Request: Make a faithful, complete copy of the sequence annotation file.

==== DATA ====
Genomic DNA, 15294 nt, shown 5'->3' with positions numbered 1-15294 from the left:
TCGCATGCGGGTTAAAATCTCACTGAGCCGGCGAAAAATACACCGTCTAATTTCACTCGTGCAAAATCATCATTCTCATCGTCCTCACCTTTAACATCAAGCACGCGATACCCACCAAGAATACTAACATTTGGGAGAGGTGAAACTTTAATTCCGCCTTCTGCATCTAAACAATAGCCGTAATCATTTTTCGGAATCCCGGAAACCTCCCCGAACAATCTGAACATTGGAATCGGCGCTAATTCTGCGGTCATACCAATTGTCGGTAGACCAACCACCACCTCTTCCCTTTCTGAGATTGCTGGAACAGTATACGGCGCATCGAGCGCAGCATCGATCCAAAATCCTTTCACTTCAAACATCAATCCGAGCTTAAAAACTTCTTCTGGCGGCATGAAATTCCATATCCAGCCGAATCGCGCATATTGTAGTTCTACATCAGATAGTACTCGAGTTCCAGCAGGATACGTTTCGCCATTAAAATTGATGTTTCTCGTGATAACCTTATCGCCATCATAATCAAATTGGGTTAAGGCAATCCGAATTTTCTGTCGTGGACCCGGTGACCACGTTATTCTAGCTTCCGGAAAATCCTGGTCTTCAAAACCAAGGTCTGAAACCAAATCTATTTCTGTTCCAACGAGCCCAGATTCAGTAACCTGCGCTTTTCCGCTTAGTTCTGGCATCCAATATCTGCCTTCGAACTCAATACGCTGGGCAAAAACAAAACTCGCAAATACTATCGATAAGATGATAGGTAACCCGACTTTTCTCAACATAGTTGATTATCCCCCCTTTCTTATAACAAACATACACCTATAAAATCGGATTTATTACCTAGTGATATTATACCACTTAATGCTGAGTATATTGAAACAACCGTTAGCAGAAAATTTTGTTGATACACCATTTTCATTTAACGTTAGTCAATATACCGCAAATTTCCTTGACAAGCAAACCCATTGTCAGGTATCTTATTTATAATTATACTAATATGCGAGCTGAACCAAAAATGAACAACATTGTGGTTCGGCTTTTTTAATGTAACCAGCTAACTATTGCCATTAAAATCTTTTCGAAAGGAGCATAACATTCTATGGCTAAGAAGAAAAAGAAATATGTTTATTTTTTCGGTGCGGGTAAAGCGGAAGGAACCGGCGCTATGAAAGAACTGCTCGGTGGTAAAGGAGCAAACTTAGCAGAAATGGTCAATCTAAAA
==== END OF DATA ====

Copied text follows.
Genomic DNA, 15294 nt, shown 5'->3' with positions numbered 1-15294 from the left:
TCGCATGCGGGTTAAAATCTCACTGAGCCGGCGAAAAATACACCGTCTAATTTCACTCGTGCAAAATCATCATTCTCATCGTCCTCACCTTTAACATCAAGCACGCGATACCCACCAAGAATACTAACATTTGGGAGAGGTGAAACTTTAATTCCGCCTTCTGCATCTAAACAATAGCCGTAATCATTTTTCGGAATCCCGGAAACCTCCCCGAACAATCTGAACATTGGAATCGGCGCTAATTCTGCGGTCATACCAATTGTCGGTAGACCAACCACCACCTCTTCCCTTTCTGAGATTGCTGGAACAGTATACGGCGCATCGAGCGCAGCATCGATCCAAAATCCTTTCACTTCAAACATCAATCCGAGCTTAAAAACTTCTTCTGGCGGCATGAAATTCCATATCCAGCCGAATCGCGCATATTGTAGTTCTACATCAGATAGTACTCGAGTTCCAGCAGGATACGTTTCGCCATTAAAATTGATGTTTCTCGTGATAACCTTATCGCCATCATAATCAAATTGGGTTAAGGCAATCCGAATTTTCTGTCGTGGACCCGGTGACCACGTTATTCTAGCTTCCGGAAAATCCTGGTCTTCAAAACCAAGGTCTGAAACCAAATCTATTTCTGTTCCAACGAGCCCAGATTCAGTAACCTGCGCTTTTCCGCTTAGTTCTGGCATCCAATATCTGCCTTCGAACTCAATACGCTGGGCAAAAACAAAACTCGCAAATACTATCGATAAGATGATAGGTAACCCGACTTTTCTCAACATAGTTGATTATCCCCCCTTTCTTATAACAAACATACACCTATAAAATCGGATTTATTACCTAGTGATATTATACCACTTAATGCTGAGTATATTGAAACAACCGTTAGCAGAAAATTTTGTTGATACACCATTTTCATTTAACGTTAGTCAATATACCGCAAATTTCCTTGACAAGCAAACCCATTGTCAGGTATCTTATTTATAATTATACTAATATGCGAGCTGAACCAAAAATGAACAACATTGTGGTTCGGCTTTTTTAATGTAACCAGCTAACTATTGCCATTAAAATCTTTTCGAAAGGAGCATAACATTCTATGGCTAAGAAGAAAAAGAAATATGTTTATTTTTTCGGTGCGGGTAAAGCGGAAGGAACCGGCGCTATGAAAGAACTGCTCGGTGGTAAAGGAGCAAACTTAGCAGAAATGGTCAATCTAAAA